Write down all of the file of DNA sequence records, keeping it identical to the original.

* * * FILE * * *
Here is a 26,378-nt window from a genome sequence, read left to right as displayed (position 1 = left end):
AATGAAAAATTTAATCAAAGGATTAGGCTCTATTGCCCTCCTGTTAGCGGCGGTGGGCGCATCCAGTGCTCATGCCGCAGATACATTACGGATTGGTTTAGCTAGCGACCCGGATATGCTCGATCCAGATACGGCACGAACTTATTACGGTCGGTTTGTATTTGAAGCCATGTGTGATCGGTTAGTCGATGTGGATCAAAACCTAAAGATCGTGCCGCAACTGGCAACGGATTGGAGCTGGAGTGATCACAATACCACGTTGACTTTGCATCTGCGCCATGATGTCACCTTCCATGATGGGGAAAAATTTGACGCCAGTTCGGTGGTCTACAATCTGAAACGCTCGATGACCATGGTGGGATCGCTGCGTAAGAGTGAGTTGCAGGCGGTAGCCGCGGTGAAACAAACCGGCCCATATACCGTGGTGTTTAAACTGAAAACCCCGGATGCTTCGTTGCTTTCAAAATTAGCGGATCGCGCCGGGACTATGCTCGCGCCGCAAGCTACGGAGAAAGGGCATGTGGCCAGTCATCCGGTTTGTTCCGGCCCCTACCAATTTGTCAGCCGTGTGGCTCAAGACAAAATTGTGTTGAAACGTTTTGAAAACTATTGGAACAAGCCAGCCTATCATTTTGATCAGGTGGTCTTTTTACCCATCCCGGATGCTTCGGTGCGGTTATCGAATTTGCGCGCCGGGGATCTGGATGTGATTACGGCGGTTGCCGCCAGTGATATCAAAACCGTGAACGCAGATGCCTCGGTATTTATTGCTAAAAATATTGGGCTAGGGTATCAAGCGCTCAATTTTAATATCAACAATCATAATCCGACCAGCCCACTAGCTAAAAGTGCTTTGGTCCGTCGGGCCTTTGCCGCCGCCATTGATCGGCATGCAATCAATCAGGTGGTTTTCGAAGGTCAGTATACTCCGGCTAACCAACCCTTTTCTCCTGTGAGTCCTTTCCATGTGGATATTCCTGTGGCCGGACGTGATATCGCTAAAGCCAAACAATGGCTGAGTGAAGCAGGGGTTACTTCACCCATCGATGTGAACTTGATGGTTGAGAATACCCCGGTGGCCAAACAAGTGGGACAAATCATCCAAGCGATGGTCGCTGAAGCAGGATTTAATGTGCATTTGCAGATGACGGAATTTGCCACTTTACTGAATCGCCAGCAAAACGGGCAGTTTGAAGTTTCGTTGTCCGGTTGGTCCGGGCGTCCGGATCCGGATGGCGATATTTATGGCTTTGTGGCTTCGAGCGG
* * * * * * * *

Here is a 26,378-nt window from a genome sequence, read left to right as displayed (position 1 = left end):
AATGAAAAATTTAATCAAAGGATTAGGCTCTATTGCCCTCCTGTTAGCGGCGGTGGGCGCATCCAGTGCTCATGCCGCAGATACATTACGGATTGGTTTAGCTAGCGACCCGGATATGCTCGATCCAGATACGGCACGAACTTATTACGGTCGGTTTGTATTTGAAGCCATGTGTGATCGGTTAGTCGATGTGGATCAAAACCTAAAGATCGTGCCGCAACTGGCAACGGATTGGAGCTGGAGTGATCACAATACCACGTTGACTTTGCATCTGCGCCATGATGTCACCTTCCATGATGGGGAAAAATTTGACGCCAGTTCGGTGGTCTACAATCTGAAACGCTCGATGACCATGGTGGGATCGCTGCGTAAGAGTGAGTTGCAGGCGGTAGCCGCGGTGAAACAAACCGGCCCATATACCGTGGTGTTTAAACTGAAAACCCCGGATGCTTCGTTGCTTTCAAAATTAGCGGATCGCGCCGGGACTATGCTCGCGCCGCAAGCTACGGAGAAAGGGCATGTGGCCAGTCATCCGGTTTGTTCCGGCCCCTACCAATTTGTCAGCCGTGTGGCTCAAGACAAAATTGTGTTGAAACGTTTTGAAAACTATTGGAACAAGCCAGCCTATCATTTTGATCAGGTGGTCTTTTTACCCATCCCGGATGCTTCGGTGCGGTTATCGAATTTGCGCGCCGGGGATCTGGATGTGATTACGGCGGTTGCCGCCAGTGATATCAAAACCGTGAACGCAGATGCCTCGGTATTTATTGCTAAAAATATTGGGCTAGGGTATCAAGCGCTCAATTTTAATATCAACAATCATAATCCGACCAGCCCACTAGCTAAAAGTGCTTTGGTCCGTCGGGCCTTTGCCGCCGCCATTGATCGGCATGCAATCAATCAGGTGGTTTTCGAAGGTCAGTATACTCCGGCTAACCAACCCTTTTCTCCTGTGAGTCCTTTCCATGTGGATATTCCTGTGGCCGGACGTGATATCGCTAAAGCCAAACAATGGCTGAGTGAAGCAGGGGTTACTTCACCCATCGATGTGAACTTGATGGTTGAGAATACCCCGGTGGCCAAACAAGTGGGACAAATCATCCAAGCGATGGTCGCTGAAGCAGGATTTAATGTGCATTTGCAGATGACGGAATTTGCCACTTTACTGAATCGCCAGCAAAACGGGCAGTTTGAAGTTTCGTTGTCCGGTTGGTCCGGGCGTCCGGATCCGGATGGCGATATTTATGGCTTTGTGGCTTCGAGCGG